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Re: Griping about Typing

by Dominus (Parson)
on Apr 18, 2002 at 19:03 UTC ( #160308=note: print w/ replies, xml ) Need Help??


in reply to Griping about Typing

Says ovid:

I'm wondering if any monks can share problems they have had because of Perl's type system. A counter-point would be nice to hear.
A lot of folks, you among them, advise everyone to "always use strict". use strict includes use strict 'refs'. use strict 'refs' is there to detect, at run time, that the programmer has accidentally used a string in a place that expected a reference. That is nothing more than a type error. Therefore you, yourself, have provided the counterpoint.

Frankly, the more I think abou this, the primary benefit of strong typing is generating compiler optimizations -- and if you needed lightning fast speed you wouldn't be using Perl anyway...
I think you are confusing speed of programs written in Perl with the speed of Perl itself. People who write programs in Perl are often advised to forget about micro-optimizing, because the gains won't be large compared to the run time of the program. But that has northing to do with whether Perl itself shouldn't try to execute all programs as quickly as possible. I had this same discussion with a guy who wanted to know why the speed of Perl's internal hashing function was of any concern. The answer is that although it probably doesn't matter if any particular program is one percent faster or slower, every Perl program uses hashes, and if you can put a micro-optimization into Perl itself that will make every program one percent faster, you should do it.

It's not even clear that speedup benefits of better type analysis would be so small as one percent. To add two machine integers takes only a few clock cycles. To add two PVIVs requires some tests, a function call or two, a switch, perhaps some memory allocation... I don't know how long it takes, but it might easily be a thousand times as long. There could be a substantial speed benefit if Perl could figure out that you weren't ever going to be storing anything but an integer in that scalar variable.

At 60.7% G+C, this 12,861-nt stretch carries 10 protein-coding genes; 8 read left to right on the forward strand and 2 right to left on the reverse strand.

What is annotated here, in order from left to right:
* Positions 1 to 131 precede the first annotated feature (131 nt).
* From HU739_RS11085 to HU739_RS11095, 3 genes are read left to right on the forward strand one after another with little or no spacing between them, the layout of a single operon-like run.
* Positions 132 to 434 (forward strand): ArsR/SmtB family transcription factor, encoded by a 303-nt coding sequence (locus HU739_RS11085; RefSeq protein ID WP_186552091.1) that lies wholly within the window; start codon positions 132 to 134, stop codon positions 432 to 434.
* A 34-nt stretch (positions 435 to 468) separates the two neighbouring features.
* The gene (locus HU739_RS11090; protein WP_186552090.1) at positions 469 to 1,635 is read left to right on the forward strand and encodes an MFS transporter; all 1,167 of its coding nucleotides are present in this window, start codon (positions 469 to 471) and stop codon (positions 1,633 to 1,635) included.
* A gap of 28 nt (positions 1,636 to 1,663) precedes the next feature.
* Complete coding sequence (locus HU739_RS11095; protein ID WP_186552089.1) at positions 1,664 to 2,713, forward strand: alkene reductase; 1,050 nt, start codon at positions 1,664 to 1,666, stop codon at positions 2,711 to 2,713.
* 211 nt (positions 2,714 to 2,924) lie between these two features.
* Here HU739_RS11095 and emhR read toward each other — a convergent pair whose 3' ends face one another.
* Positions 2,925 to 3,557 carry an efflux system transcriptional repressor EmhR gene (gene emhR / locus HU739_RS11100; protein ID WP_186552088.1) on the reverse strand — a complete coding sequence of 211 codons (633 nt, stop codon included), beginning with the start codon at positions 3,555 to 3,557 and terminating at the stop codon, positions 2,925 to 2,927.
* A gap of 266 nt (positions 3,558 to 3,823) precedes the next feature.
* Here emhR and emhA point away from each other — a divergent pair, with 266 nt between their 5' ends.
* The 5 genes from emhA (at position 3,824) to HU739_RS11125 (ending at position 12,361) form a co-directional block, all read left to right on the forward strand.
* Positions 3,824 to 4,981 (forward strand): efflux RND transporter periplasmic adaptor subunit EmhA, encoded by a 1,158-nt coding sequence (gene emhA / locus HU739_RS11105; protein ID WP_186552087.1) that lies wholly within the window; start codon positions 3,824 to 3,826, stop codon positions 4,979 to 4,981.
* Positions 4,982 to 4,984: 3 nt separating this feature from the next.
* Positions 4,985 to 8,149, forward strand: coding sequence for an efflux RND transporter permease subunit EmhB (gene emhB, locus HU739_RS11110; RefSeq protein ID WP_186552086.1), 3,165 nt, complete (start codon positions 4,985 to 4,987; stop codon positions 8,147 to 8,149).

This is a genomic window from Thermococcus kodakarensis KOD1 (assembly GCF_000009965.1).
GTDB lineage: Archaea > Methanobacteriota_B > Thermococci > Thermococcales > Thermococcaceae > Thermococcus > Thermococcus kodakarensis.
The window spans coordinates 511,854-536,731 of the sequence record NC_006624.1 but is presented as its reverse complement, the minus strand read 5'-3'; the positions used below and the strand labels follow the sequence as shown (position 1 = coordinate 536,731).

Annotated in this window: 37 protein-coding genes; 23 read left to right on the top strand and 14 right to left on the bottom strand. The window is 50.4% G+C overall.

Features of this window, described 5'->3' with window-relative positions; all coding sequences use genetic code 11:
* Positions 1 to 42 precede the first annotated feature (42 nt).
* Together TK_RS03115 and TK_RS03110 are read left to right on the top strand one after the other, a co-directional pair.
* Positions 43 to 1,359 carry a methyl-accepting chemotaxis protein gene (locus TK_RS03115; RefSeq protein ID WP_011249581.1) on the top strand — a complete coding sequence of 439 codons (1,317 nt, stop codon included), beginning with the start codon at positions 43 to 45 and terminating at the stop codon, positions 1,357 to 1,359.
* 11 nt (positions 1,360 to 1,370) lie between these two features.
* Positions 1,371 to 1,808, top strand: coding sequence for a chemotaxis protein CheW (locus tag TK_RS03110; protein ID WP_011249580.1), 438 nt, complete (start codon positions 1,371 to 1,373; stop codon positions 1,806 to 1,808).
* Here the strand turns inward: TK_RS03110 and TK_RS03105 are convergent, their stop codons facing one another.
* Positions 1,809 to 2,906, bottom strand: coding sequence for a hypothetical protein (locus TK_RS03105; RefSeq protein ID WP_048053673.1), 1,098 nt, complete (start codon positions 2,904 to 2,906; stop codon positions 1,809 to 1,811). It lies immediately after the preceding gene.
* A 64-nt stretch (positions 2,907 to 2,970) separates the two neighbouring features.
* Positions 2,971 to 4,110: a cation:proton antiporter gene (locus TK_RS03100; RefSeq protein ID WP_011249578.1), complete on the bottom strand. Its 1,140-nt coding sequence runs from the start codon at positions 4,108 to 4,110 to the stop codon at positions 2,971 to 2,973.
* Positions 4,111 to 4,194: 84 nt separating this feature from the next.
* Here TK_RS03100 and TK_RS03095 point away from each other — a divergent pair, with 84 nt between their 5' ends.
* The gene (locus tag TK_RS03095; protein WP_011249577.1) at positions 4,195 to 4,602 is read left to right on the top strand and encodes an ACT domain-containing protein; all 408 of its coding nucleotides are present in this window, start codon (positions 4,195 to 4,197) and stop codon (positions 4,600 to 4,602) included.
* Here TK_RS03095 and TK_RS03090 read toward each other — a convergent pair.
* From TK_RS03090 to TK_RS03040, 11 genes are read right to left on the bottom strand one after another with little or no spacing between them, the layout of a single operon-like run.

we can develop so much faster that we find and fix our stupid programmer mistakes before others even write the stupid programmer mistake.
That begs the question. You started by asking what the benefits of type checking are, but here you've implicitly assumed that they won't be very great.

Earlier, you said:

In the above, admittedly trivial, example, if the purpose of the loop is to ensure that a particular activity occurred exactly 10 times, you probably wouldn't care what type $i is.
But you might care, if this were the innermost loop of your program, and if Perl could have gotten a 20% speed increase for the entire program by using a machine integer for the loop variable, which would have reduce the loop scaffold code to three machine instructions.

It's easy to say "If you want C, you know where to find it", but the point here is that flexibly-typed data can coexist with strictly-typed data so that you don't have to sacrifice anything; you get the flexibility by default but still retain the option to get terrific speed in the parts of the program that need it. Common Lisp does this.

I have never missed Perl's lack of strong typing
Paul Graham calls that the 'blub problem'. Sure you don't miss it. TRS-80 BASIC programmers don't miss recursion; that doesn't mean it wouldn't be a benefit to them. C programmers will harangue you at length about how they don't miss automatic memory management; that doesn't mean it wouldn't be a benefit to them. It usually just means they're ignorant.

--
Mark Dominus
Perl Paraphernalia


Comment on Re: Griping about Typing
Re: Re: Griping about Typing
by Ovid (Cardinal) on Apr 18, 2002 at 20:34 UTC